Badawiya* was 14 when her father was killed in an attack – her mother died shortly afterwards. Alone in the world, she was forced to turn to prostitution to survive. And to cope with this, she began to take drugs:
“I was completely alone and had nothing and nobody. I just wanted to forget about everything that had happened and it was the only thing that gave me the courage to go through with selling myself.”
Her friends gradually began to fall away, and she became increasingly isolated and depressed. One day, she was approached by a stranger on the street, who gave her food and money.
Badawiya didn’t know it, but the man was a member of Boko Haram.
“Over the next few weeks we talked a lot. He told me my father had been killed by the military. He kept saying it and I began to believe him. He said I should punish them for what they have done.”
The man gave her a vest full of explosives, told her to wrap it around her body, find some soldiers, and detonate it.
"I was completely hopeless, I was depressed, I was angry and I had given up on life. I put the vest on three times and walked around the town with it on. When I put it on, I just wanted everything to be over, but deep down I knew it was wrong.”
The third time Badawiya wore the vest, walking through the bustling marketplace of her hometown, an old classmate approached her. He began to tell her about a new community youth group he was part of, and asked her if she wanted to join:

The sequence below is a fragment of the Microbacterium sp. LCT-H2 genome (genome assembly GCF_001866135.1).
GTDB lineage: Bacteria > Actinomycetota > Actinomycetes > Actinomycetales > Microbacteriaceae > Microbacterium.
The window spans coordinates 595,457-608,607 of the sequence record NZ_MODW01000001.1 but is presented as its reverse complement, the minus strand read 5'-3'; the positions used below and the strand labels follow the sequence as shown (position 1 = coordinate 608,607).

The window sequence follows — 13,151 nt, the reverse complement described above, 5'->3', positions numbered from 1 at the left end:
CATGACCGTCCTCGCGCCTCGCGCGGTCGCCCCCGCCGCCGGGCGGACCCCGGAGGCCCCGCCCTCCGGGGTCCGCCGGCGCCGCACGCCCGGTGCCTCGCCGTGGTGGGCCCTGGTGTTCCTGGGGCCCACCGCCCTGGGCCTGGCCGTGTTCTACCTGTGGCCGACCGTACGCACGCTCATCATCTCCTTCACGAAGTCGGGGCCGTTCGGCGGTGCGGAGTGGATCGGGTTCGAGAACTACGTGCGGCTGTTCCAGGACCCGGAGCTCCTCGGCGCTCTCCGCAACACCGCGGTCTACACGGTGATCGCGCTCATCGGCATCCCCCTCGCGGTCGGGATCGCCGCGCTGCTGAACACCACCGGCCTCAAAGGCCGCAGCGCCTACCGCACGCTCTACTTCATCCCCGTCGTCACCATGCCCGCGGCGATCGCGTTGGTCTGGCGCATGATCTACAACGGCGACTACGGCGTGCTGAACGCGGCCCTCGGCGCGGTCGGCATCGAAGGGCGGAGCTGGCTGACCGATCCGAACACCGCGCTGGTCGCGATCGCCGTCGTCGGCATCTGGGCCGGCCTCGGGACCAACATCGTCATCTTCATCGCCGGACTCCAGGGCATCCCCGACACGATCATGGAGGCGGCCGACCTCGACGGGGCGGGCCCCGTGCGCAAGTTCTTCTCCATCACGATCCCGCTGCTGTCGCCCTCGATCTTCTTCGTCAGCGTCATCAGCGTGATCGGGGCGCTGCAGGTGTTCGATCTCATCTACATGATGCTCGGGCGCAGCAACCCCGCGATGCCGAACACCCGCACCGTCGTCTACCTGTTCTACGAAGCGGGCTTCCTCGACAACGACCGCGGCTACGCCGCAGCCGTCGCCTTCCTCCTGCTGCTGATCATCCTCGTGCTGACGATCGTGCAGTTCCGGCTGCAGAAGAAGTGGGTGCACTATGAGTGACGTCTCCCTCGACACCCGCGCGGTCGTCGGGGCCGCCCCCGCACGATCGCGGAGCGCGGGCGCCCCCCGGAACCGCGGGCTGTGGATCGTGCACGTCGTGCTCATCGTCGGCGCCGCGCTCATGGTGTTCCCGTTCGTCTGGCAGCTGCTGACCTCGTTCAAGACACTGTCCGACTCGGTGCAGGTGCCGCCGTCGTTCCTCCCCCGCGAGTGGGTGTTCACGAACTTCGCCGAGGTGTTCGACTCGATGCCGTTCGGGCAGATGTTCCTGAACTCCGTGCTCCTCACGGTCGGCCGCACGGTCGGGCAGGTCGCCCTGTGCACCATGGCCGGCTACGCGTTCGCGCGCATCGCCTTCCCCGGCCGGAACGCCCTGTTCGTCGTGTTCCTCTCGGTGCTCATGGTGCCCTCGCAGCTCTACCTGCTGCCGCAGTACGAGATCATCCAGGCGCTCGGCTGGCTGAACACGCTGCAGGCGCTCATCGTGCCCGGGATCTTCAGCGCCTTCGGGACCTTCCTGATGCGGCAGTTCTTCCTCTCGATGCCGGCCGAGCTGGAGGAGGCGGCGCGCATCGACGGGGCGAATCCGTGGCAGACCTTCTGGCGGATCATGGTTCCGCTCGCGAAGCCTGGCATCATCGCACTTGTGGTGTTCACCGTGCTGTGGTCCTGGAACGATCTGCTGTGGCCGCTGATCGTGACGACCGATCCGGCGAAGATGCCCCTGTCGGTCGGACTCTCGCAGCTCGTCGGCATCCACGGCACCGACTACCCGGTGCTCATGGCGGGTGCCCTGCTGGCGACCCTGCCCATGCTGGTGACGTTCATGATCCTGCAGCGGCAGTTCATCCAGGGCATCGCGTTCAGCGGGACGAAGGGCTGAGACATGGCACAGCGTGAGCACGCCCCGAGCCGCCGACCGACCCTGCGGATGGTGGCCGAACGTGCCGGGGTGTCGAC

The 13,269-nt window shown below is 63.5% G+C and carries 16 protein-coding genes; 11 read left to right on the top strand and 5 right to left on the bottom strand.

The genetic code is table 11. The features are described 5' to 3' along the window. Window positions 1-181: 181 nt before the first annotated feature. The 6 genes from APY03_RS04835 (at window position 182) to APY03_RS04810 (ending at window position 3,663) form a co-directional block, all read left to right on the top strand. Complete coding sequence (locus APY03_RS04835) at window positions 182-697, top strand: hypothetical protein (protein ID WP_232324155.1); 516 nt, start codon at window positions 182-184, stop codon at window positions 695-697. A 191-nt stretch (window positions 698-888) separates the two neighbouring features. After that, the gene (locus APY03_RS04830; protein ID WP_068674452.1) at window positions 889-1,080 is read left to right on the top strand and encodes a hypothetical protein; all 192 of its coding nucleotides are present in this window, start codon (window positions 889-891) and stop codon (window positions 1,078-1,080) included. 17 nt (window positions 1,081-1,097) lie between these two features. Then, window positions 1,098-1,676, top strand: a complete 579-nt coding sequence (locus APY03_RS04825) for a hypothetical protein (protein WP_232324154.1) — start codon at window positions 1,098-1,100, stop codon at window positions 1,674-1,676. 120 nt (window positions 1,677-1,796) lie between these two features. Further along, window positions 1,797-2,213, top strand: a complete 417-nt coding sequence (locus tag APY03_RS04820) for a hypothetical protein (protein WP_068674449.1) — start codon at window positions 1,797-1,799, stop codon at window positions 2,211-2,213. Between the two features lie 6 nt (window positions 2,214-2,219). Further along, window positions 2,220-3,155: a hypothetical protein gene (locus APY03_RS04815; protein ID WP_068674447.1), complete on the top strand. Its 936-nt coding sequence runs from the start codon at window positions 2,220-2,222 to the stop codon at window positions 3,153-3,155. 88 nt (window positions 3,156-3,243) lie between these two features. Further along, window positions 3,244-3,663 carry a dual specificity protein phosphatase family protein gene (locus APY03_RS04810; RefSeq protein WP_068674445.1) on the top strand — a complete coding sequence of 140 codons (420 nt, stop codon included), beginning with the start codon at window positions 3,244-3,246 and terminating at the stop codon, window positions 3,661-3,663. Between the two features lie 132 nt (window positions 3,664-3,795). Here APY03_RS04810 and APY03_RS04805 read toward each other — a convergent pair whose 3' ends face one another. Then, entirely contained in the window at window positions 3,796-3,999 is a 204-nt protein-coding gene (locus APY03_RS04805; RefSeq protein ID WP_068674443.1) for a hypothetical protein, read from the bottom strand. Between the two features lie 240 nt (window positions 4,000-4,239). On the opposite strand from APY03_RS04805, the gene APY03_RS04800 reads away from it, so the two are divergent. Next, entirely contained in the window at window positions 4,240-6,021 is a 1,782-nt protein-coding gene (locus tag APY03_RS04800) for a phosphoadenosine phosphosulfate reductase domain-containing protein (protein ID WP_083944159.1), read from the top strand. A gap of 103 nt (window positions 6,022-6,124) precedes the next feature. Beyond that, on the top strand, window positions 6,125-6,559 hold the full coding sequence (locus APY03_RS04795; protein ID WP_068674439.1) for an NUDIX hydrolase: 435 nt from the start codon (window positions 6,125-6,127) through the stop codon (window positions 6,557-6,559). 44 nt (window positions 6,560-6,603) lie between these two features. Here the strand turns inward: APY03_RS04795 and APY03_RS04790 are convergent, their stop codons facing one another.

“I wasn’t really listening and said I wasn’t interested. But he wouldn’t let me leave, so eventually I showed him the vest. I was shocked – he didn’t run away or scream, he carried on talking to me.”
Her friend helped her to remove the vest, and as he did he told her more about the Youth Peace Platform he was part of. These groups, set up by Conciliation Resources and our partners, are helping traditionally marginalised and vulnerable young people to take a lead in building peace in their communities. They provide a safe space to talk, training on how to deal with conflict non-violently, and support to rebuild relationships with their communities:
“At the first meeting, I sat and listened, but then I began to talk. Everyone knew what had happened, but this group called me their friend and sister and showed me love. Deep down I knew everything that got me into that situation was wrong but the group have given me the support to actually give it up.”
Badawiya is no longer taking drugs or involved in prostitution. Her new friends helped her to find her uncle, who she hadn’t seen since her father’s death, and she now lives with him in a different part of the city:
“Every day, the others in the group check on me to make sure I haven’t fallen back. I don’t know how my life ever came to this, but I feel like I have the chance at a new life now.”
*Not her real name.